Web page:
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|Index||147 reviews in total|
I loved the 1956 original, but have come to love this one equally. It's real scary and gives insight into how all those people can lead those corporate lives...the pods got them. If clever alien invasions are your thing, and you liked Day of the Triffids, you'll go for this one.
Of all the alien-type invasion movies out there, this movie is by far the best ever made! This is one of those movies that make you think about for days after watching it the first time! Though confusing at times, the drama and horror of the movie, especially the ending, makes this an A.1. thriller! This was the first movie I saw where the "Bad Guys" come out ahead in the end, unlike all the typical endings where the good guys win. That's the main difference between this and the original 50's version. You can watch this movie and think to yourself "This could really happen". I would have to say this version is slightly better than the 50's one. The 1994 version showed no love to the story - it was horrible! All in all, you must unplug the phone, turn off the lights and watch this bad boy - you'll love it!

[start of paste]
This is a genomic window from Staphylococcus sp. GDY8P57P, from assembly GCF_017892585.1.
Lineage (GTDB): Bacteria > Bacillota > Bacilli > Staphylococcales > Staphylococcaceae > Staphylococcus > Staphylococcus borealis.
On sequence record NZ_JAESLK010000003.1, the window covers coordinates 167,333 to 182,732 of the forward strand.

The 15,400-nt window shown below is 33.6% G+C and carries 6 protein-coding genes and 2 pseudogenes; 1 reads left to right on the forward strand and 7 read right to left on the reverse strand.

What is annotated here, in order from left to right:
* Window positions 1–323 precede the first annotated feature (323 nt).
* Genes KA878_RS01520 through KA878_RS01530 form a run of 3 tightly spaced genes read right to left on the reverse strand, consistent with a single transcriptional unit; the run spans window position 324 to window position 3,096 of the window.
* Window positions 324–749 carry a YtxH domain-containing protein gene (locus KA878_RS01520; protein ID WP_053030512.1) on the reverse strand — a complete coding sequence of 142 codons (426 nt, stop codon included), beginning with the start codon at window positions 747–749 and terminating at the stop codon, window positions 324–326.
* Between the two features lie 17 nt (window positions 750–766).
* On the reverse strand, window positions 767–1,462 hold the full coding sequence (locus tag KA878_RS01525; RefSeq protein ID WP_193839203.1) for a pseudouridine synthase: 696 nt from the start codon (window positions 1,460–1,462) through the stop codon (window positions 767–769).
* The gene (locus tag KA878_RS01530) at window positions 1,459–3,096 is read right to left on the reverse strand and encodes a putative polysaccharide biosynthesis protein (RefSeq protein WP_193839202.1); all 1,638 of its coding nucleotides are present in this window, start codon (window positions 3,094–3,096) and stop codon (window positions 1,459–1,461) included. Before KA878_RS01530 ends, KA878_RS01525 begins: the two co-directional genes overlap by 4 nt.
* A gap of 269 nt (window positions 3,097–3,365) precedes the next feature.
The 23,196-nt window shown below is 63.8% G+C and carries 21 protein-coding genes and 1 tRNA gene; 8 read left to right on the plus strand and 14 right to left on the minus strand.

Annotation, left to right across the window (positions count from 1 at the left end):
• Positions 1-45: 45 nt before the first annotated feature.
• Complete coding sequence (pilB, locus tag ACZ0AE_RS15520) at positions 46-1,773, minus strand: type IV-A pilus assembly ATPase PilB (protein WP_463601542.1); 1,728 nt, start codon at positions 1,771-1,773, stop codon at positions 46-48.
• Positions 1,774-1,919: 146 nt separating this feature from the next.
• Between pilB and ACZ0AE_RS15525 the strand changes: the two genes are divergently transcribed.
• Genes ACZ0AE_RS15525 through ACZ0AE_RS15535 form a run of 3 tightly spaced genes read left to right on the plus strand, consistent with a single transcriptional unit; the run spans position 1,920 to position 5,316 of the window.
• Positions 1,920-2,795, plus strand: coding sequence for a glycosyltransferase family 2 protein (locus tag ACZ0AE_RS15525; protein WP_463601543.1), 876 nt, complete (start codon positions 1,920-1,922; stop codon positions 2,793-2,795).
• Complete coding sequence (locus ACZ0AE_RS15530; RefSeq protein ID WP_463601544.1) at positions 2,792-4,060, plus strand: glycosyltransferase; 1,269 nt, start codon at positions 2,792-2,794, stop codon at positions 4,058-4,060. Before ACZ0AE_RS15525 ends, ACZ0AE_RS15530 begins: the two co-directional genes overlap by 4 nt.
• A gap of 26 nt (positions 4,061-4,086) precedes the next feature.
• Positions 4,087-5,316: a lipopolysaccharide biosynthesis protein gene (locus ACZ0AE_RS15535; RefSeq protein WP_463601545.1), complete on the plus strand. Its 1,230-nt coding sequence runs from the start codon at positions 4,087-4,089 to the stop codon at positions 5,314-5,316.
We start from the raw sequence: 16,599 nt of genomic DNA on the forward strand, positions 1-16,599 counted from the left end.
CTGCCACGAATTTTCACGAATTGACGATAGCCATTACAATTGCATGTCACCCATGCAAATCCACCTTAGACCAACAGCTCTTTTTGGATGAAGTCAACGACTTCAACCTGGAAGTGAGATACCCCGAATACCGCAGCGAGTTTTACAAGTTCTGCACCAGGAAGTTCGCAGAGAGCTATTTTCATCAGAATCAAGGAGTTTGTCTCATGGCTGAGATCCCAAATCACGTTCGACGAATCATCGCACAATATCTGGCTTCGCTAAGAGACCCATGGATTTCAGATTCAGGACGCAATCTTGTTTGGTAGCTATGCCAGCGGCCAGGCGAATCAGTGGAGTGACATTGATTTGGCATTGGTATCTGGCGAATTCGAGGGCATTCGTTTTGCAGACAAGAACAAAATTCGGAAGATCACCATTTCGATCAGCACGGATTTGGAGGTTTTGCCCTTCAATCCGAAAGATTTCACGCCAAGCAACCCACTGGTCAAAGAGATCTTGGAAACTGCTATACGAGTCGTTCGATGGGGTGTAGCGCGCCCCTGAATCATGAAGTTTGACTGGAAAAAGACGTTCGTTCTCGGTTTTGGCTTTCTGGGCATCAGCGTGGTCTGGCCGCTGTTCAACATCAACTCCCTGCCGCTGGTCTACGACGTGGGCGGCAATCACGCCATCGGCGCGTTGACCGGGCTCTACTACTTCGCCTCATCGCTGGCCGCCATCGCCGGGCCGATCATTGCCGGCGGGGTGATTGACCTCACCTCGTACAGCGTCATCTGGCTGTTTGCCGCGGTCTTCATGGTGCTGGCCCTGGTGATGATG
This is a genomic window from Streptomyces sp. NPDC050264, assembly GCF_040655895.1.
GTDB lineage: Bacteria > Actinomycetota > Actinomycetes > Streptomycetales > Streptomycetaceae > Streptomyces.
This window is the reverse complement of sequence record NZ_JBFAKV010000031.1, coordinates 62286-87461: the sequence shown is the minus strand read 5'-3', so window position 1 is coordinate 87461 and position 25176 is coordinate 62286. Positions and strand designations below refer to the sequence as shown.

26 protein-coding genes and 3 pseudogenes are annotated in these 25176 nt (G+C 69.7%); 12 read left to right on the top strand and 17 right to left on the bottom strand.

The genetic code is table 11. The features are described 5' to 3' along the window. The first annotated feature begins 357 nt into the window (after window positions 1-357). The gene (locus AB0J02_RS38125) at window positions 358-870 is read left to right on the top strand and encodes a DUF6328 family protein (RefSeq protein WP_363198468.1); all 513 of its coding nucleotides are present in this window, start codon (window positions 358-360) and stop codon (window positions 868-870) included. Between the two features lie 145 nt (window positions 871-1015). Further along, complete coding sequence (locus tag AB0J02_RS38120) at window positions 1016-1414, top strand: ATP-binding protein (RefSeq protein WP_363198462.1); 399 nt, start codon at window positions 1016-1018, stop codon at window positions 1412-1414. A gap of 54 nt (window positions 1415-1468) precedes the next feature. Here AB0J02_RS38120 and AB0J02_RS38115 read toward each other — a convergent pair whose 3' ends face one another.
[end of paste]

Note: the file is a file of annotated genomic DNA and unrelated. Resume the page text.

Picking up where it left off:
Too many movies are remade for no reason at all. That's how we get stuck
with so many rehashes that have nothing to add to the old
This movie is the exception. It uses the basic story and the basic characters and then spins its story of paranoia so well, that it will scare the crap out of you- when it isn't making you laugh out loud. It is the only movie I've seen that used Leonard Nimoy well outside of his Spock ears.